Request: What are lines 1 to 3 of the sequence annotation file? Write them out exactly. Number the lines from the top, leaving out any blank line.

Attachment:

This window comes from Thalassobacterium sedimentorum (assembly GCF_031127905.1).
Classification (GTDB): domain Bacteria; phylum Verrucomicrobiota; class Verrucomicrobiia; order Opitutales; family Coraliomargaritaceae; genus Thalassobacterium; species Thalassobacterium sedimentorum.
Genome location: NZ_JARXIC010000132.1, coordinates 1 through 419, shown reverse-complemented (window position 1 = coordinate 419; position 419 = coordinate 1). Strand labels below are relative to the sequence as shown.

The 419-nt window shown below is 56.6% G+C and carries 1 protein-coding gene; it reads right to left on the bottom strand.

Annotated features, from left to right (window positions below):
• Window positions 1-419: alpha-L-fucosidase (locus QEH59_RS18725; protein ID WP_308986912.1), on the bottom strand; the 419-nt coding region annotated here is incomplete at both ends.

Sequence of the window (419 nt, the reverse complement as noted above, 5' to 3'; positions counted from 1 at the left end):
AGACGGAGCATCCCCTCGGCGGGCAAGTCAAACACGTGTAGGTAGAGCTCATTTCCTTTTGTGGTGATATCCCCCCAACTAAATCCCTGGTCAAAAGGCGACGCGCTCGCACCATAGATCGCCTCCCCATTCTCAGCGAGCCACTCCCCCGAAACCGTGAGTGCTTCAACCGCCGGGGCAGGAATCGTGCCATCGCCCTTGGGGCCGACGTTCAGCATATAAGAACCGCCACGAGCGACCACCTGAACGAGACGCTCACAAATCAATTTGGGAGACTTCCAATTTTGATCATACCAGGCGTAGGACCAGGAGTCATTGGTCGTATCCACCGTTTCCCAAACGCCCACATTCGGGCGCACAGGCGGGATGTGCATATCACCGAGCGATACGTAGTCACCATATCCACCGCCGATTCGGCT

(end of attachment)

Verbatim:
This window comes from Thalassobacterium sedimentorum (assembly GCF_031127905.1).
Classification (GTDB): domain Bacteria; phylum Verrucomicrobiota; class Verrucomicrobiia; order Opitutales; family Coraliomargaritaceae; genus Thalassobacterium; species Thalassobacterium sedimentorum.
Genome location: NZ_JARXIC010000132.1, coordinates 1 through 419, shown reverse-complemented (window position 1 = coordinate 419; position 419 = coordinate 1). Strand labels below are relative to the sequence as shown.